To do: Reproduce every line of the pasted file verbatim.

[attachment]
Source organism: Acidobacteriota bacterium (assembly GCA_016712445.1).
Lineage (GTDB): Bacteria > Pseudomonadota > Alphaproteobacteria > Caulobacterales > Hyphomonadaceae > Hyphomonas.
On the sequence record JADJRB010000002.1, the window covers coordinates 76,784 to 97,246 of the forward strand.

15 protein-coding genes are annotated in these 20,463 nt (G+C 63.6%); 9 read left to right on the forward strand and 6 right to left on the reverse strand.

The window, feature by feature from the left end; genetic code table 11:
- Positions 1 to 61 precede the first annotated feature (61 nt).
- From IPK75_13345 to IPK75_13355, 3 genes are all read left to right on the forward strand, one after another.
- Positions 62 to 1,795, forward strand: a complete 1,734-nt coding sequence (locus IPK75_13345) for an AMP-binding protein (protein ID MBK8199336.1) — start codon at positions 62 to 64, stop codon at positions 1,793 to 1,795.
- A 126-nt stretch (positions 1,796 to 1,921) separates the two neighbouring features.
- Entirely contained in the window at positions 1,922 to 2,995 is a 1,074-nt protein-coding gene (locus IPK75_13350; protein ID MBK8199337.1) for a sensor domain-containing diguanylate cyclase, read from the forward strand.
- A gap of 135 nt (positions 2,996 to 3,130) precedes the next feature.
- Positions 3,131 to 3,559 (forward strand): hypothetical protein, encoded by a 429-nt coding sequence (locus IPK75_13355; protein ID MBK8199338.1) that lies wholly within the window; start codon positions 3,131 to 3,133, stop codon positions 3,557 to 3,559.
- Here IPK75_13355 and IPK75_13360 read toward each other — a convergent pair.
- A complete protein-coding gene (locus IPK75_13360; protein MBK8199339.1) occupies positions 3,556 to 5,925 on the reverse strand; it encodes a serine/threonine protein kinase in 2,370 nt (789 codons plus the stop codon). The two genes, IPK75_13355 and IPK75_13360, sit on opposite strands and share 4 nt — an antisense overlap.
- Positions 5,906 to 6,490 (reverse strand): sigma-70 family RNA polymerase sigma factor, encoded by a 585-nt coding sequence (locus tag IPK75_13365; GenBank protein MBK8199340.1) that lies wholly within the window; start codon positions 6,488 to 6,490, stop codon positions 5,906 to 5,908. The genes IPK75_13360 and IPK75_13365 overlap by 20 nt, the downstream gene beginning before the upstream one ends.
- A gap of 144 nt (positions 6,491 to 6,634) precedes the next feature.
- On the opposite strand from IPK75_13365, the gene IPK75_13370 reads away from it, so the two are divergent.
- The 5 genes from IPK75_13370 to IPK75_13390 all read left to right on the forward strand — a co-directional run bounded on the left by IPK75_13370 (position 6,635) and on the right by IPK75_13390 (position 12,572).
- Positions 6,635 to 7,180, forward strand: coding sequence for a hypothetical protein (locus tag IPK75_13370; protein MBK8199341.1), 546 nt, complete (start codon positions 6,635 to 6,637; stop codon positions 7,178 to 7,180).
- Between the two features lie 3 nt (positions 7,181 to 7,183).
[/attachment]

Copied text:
Source organism: Acidobacteriota bacterium (assembly GCA_016712445.1).
Lineage (GTDB): Bacteria > Pseudomonadota > Alphaproteobacteria > Caulobacterales > Hyphomonadaceae > Hyphomonas.
On the sequence record JADJRB010000002.1, the window covers coordinates 76,784 to 97,246 of the forward strand.

15 protein-coding genes are annotated in these 20,463 nt (G+C 63.6%); 9 read left to right on the forward strand and 6 right to left on the reverse strand.

The window, feature by feature from the left end; genetic code table 11:
- Positions 1 to 61 precede the first annotated feature (61 nt).
- From IPK75_13345 to IPK75_13355, 3 genes are all read left to right on the forward strand, one after another.
- Positions 62 to 1,795, forward strand: a complete 1,734-nt coding sequence (locus IPK75_13345) for an AMP-binding protein (protein ID MBK8199336.1) — start codon at positions 62 to 64, stop codon at positions 1,793 to 1,795.
- A 126-nt stretch (positions 1,796 to 1,921) separates the two neighbouring features.
- Entirely contained in the window at positions 1,922 to 2,995 is a 1,074-nt protein-coding gene (locus IPK75_13350; protein ID MBK8199337.1) for a sensor domain-containing diguanylate cyclase, read from the forward strand.
- A gap of 135 nt (positions 2,996 to 3,130) precedes the next feature.
- Positions 3,131 to 3,559 (forward strand): hypothetical protein, encoded by a 429-nt coding sequence (locus IPK75_13355; protein ID MBK8199338.1) that lies wholly within the window; start codon positions 3,131 to 3,133, stop codon positions 3,557 to 3,559.
- Here IPK75_13355 and IPK75_13360 read toward each other — a convergent pair.
- A complete protein-coding gene (locus IPK75_13360; protein MBK8199339.1) occupies positions 3,556 to 5,925 on the reverse strand; it encodes a serine/threonine protein kinase in 2,370 nt (789 codons plus the stop codon). The two genes, IPK75_13355 and IPK75_13360, sit on opposite strands and share 4 nt — an antisense overlap.
- Positions 5,906 to 6,490 (reverse strand): sigma-70 family RNA polymerase sigma factor, encoded by a 585-nt coding sequence (locus tag IPK75_13365; GenBank protein MBK8199340.1) that lies wholly within the window; start codon positions 6,488 to 6,490, stop codon positions 5,906 to 5,908. The genes IPK75_13360 and IPK75_13365 overlap by 20 nt, the downstream gene beginning before the upstream one ends.
- A gap of 144 nt (positions 6,491 to 6,634) precedes the next feature.
- On the opposite strand from IPK75_13365, the gene IPK75_13370 reads away from it, so the two are divergent.
- The 5 genes from IPK75_13370 to IPK75_13390 all read left to right on the forward strand — a co-directional run bounded on the left by IPK75_13370 (position 6,635) and on the right by IPK75_13390 (position 12,572).
- Positions 6,635 to 7,180, forward strand: coding sequence for a hypothetical protein (locus tag IPK75_13370; protein MBK8199341.1), 546 nt, complete (start codon positions 6,635 to 6,637; stop codon positions 7,178 to 7,180).
- Between the two features lie 3 nt (positions 7,181 to 7,183).